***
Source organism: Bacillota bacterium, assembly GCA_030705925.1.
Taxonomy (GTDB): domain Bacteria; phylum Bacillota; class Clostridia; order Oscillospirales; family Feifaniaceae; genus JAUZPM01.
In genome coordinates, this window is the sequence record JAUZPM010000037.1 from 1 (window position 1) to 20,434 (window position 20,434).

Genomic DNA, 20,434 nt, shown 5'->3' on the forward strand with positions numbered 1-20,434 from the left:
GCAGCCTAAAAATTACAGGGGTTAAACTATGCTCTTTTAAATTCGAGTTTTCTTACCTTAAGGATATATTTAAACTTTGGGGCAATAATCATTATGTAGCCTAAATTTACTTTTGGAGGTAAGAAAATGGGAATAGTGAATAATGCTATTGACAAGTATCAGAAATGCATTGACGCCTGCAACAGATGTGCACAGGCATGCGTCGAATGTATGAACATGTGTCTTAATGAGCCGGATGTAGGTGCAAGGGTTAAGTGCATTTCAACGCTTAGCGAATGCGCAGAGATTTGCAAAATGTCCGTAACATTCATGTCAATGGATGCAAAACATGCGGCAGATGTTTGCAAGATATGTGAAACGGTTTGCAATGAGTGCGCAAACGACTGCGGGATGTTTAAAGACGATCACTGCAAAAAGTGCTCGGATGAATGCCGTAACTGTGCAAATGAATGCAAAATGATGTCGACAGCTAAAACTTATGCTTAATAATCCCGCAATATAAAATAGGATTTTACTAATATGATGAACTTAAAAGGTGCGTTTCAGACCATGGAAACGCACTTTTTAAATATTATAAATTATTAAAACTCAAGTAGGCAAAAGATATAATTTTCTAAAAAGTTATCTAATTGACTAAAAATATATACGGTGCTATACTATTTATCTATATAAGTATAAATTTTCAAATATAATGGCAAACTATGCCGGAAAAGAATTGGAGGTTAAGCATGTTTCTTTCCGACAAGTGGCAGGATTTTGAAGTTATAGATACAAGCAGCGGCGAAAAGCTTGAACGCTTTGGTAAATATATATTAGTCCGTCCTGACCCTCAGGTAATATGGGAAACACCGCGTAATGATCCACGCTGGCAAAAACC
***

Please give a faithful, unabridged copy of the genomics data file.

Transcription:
Source organism: Bacillota bacterium, assembly GCA_030705925.1.
Taxonomy (GTDB): domain Bacteria; phylum Bacillota; class Clostridia; order Oscillospirales; family Feifaniaceae; genus JAUZPM01.
In genome coordinates, this window is the sequence record JAUZPM010000037.1 from 1 (window position 1) to 20,434 (window position 20,434).

Genomic DNA, 20,434 nt, shown 5'->3' on the forward strand with positions numbered 1-20,434 from the left:
GCAGCCTAAAAATTACAGGGGTTAAACTATGCTCTTTTAAATTCGAGTTTTCTTACCTTAAGGATATATTTAAACTTTGGGGCAATAATCATTATGTAGCCTAAATTTACTTTTGGAGGTAAGAAAATGGGAATAGTGAATAATGCTATTGACAAGTATCAGAAATGCATTGACGCCTGCAACAGATGTGCACAGGCATGCGTCGAATGTATGAACATGTGTCTTAATGAGCCGGATGTAGGTGCAAGGGTTAAGTGCATTTCAACGCTTAGCGAATGCGCAGAGATTTGCAAAATGTCCGTAACATTCATGTCAATGGATGCAAAACATGCGGCAGATGTTTGCAAGATATGTGAAACGGTTTGCAATGAGTGCGCAAACGACTGCGGGATGTTTAAAGACGATCACTGCAAAAAGTGCTCGGATGAATGCCGTAACTGTGCAAATGAATGCAAAATGATGTCGACAGCTAAAACTTATGCTTAATAATCCCGCAATATAAAATAGGATTTTACTAATATGATGAACTTAAAAGGTGCGTTTCAGACCATGGAAACGCACTTTTTAAATATTATAAATTATTAAAACTCAAGTAGGCAAAAGATATAATTTTCTAAAAAGTTATCTAATTGACTAAAAATATATACGGTGCTATACTATTTATCTATATAAGTATAAATTTTCAAATATAATGGCAAACTATGCCGGAAAAGAATTGGAGGTTAAGCATGTTTCTTTCCGACAAGTGGCAGGATTTTGAAGTTATAGATACAAGCAGCGGCGAAAAGCTTGAACGCTTTGGTAAATATATATTAGTCCGTCCTGACCCTCAGGTAATATGGGAAACACCGCGTAATGATCCACGCTGGCAAAAACC